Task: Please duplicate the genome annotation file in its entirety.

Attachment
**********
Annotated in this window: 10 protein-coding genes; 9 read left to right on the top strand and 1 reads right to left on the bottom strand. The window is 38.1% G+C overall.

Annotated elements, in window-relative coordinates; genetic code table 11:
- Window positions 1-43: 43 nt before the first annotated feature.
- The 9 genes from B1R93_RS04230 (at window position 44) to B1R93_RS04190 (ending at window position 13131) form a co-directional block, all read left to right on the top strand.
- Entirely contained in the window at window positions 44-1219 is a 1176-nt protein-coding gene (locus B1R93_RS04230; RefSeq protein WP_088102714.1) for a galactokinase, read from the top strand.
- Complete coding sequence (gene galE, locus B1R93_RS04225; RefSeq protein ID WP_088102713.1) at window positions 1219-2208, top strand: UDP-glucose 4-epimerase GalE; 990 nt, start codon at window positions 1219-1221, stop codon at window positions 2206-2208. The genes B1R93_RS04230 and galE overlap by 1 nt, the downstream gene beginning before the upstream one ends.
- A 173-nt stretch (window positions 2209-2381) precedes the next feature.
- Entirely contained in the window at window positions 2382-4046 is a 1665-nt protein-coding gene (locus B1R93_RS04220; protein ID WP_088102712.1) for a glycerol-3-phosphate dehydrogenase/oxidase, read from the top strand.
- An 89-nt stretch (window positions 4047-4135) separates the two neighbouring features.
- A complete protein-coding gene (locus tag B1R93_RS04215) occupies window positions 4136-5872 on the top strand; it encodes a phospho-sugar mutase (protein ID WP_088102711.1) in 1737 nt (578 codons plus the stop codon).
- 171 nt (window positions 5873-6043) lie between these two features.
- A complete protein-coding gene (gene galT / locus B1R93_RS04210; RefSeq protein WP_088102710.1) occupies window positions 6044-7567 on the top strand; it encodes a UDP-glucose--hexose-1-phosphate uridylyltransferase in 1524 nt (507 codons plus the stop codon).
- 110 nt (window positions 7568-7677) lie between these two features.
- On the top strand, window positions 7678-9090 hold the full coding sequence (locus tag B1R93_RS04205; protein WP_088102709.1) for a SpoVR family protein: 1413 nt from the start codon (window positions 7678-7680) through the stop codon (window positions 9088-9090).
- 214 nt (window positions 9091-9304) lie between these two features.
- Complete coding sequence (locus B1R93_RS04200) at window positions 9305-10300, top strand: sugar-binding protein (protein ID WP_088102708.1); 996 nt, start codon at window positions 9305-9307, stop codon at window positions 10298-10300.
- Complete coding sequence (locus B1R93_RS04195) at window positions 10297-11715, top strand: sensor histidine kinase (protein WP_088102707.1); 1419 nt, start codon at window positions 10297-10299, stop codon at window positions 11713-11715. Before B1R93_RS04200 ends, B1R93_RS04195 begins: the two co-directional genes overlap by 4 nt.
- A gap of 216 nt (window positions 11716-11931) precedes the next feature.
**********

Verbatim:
Annotated in this window: 10 protein-coding genes; 9 read left to right on the top strand and 1 reads right to left on the bottom strand. The window is 38.1% G+C overall.

Annotated elements, in window-relative coordinates; genetic code table 11:
- Window positions 1-43: 43 nt before the first annotated feature.
- The 9 genes from B1R93_RS04230 (at window position 44) to B1R93_RS04190 (ending at window position 13131) form a co-directional block, all read left to right on the top strand.
- Entirely contained in the window at window positions 44-1219 is a 1176-nt protein-coding gene (locus B1R93_RS04230; RefSeq protein WP_088102714.1) for a galactokinase, read from the top strand.
- Complete coding sequence (gene galE, locus B1R93_RS04225; RefSeq protein ID WP_088102713.1) at window positions 1219-2208, top strand: UDP-glucose 4-epimerase GalE; 990 nt, start codon at window positions 1219-1221, stop codon at window positions 2206-2208. The genes B1R93_RS04230 and galE overlap by 1 nt, the downstream gene beginning before the upstream one ends.
- A 173-nt stretch (window positions 2209-2381) precedes the next feature.
- Entirely contained in the window at window positions 2382-4046 is a 1665-nt protein-coding gene (locus B1R93_RS04220; protein ID WP_088102712.1) for a glycerol-3-phosphate dehydrogenase/oxidase, read from the top strand.
- An 89-nt stretch (window positions 4047-4135) separates the two neighbouring features.
- A complete protein-coding gene (locus tag B1R93_RS04215) occupies window positions 4136-5872 on the top strand; it encodes a phospho-sugar mutase (protein ID WP_088102711.1) in 1737 nt (578 codons plus the stop codon).
- 171 nt (window positions 5873-6043) lie between these two features.
- A complete protein-coding gene (gene galT / locus B1R93_RS04210; RefSeq protein WP_088102710.1) occupies window positions 6044-7567 on the top strand; it encodes a UDP-glucose--hexose-1-phosphate uridylyltransferase in 1524 nt (507 codons plus the stop codon).
- 110 nt (window positions 7568-7677) lie between these two features.
- On the top strand, window positions 7678-9090 hold the full coding sequence (locus tag B1R93_RS04205; protein WP_088102709.1) for a SpoVR family protein: 1413 nt from the start codon (window positions 7678-7680) through the stop codon (window positions 9088-9090).
- 214 nt (window positions 9091-9304) lie between these two features.
- Complete coding sequence (locus B1R93_RS04200) at window positions 9305-10300, top strand: sugar-binding protein (protein ID WP_088102708.1); 996 nt, start codon at window positions 9305-9307, stop codon at window positions 10298-10300.
- Complete coding sequence (locus B1R93_RS04195) at window positions 10297-11715, top strand: sensor histidine kinase (protein WP_088102707.1); 1419 nt, start codon at window positions 10297-10299, stop codon at window positions 11713-11715. Before B1R93_RS04200 ends, B1R93_RS04195 begins: the two co-directional genes overlap by 4 nt.
- A gap of 216 nt (window positions 11716-11931) precedes the next feature.